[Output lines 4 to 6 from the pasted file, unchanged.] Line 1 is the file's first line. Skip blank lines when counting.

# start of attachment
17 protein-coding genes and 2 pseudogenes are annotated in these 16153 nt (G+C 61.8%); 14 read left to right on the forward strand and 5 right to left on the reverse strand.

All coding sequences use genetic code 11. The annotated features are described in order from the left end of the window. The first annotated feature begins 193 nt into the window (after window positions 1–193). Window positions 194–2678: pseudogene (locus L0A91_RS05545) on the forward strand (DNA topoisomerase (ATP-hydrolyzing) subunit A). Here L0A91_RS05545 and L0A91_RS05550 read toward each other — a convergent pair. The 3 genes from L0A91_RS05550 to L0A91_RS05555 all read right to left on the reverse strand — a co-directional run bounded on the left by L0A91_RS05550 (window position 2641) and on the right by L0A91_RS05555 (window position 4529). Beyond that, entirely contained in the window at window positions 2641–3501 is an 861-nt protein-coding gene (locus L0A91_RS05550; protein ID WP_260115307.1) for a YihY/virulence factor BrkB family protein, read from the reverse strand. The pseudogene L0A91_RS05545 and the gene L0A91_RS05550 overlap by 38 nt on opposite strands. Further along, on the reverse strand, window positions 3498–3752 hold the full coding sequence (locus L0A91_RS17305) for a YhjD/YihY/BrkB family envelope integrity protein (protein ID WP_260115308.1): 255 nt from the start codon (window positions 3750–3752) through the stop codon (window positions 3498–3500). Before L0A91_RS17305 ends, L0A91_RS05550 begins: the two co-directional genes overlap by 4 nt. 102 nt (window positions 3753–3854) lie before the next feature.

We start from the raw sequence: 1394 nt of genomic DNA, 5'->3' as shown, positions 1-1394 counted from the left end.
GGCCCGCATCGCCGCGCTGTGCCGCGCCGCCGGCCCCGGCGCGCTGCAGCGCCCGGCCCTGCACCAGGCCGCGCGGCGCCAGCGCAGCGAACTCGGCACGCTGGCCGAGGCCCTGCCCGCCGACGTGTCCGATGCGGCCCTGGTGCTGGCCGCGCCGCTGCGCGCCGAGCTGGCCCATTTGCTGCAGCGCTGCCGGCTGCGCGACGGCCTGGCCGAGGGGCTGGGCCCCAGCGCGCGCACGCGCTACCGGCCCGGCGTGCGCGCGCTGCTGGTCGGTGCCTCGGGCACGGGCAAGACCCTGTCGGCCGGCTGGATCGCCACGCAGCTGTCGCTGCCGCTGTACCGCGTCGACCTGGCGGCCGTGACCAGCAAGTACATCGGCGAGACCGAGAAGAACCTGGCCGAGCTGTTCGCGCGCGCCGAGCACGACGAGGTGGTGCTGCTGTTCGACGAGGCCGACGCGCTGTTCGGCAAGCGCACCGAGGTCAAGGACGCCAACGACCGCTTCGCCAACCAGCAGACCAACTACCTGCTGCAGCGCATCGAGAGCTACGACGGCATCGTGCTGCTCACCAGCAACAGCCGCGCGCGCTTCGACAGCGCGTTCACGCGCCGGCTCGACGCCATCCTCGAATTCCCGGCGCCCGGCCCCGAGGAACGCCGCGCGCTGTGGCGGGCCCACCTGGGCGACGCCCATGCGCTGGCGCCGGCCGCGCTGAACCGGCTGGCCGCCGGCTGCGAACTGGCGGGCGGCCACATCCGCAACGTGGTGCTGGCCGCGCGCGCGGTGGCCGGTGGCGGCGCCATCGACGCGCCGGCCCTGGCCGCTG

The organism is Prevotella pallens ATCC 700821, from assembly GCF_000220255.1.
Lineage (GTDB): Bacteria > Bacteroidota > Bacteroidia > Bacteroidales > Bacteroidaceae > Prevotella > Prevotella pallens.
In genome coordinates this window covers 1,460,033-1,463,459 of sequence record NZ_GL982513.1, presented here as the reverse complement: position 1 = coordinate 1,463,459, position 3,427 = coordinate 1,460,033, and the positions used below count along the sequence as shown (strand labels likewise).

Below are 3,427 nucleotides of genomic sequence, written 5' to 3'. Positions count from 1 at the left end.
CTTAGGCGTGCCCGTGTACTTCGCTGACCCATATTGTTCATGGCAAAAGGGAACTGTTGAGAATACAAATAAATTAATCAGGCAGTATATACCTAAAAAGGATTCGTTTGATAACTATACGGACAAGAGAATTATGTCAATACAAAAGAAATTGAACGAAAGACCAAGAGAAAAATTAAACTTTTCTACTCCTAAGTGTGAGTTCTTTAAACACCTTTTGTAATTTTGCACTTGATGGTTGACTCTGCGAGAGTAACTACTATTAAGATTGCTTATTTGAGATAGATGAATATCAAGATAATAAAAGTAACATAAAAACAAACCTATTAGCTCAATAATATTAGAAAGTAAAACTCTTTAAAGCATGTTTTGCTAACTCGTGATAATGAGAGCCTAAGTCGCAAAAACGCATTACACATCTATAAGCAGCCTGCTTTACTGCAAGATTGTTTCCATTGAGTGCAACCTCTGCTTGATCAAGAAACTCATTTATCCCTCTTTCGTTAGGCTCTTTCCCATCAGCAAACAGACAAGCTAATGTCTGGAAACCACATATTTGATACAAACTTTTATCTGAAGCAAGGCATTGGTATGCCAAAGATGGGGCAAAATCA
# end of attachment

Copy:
GGCCCGCATCGCCGCGCTGTGCCGCGCCGCCGGCCCCGGCGCGCTGCAGCGCCCGGCCCTGCACCAGGCCGCGCGGCGCCAGCGCAGCGAACTCGGCACGCTGGCCGAGGCCCTGCCCGCCGACGTGTCCGATGCGGCCCTGGTGCTGGCCGCGCCGCTGCGCGCCGAGCTGGCCCATTTGCTGCAGCGCTGCCGGCTGCGCGACGGCCTGGCCGAGGGGCTGGGCCCCAGCGCGCGCACGCGCTACCGGCCCGGCGTGCGCGCGCTGCTGGTCGGTGCCTCGGGCACGGGCAAGACCCTGTCGGCCGGCTGGATCGCCACGCAGCTGTCGCTGCCGCTGTACCGCGTCGACCTGGCGGCCGTGACCAGCAAGTACATCGGCGAGACCGAGAAGAACCTGGCCGAGCTGTTCGCGCGCGCCGAGCACGACGAGGTGGTGCTGCTGTTCGACGAGGCCGACGCGCTGTTCGGCAAGCGCACCGAGGTCAAGGACGCCAACGACCGCTTCGCCAACCAGCAGACCAACTACCTGCTGCAGCGCATCGAGAGCTACGACGGCATCGTGCTGCTCACCAGCAACAGCCGCGCGCGCTTCGACAGCGCGTTCACGCGCCGGCTCGACGCCATCCTCGAATTCCCGGCGCCCGGCCCCGAGGAACGCCGCGCGCTGTGGCGGGCCCACCTGGGCGACGCCCATGCGCTGGCGCCGGCCGCGCTGAACCGGCTGGCCGCCGGCTGCGAACTGGCGGGCGGCCACATCCGCAACGTGGTGCTGGCCGCGCGCGCGGTGGCCGGTGGCGGCGCCATCGACGCGCCGGCCCTGGCCGCTG

The organism is Prevotella pallens ATCC 700821, from assembly GCF_000220255.1.
Lineage (GTDB): Bacteria > Bacteroidota > Bacteroidia > Bacteroidales > Bacteroidaceae > Prevotella > Prevotella pallens.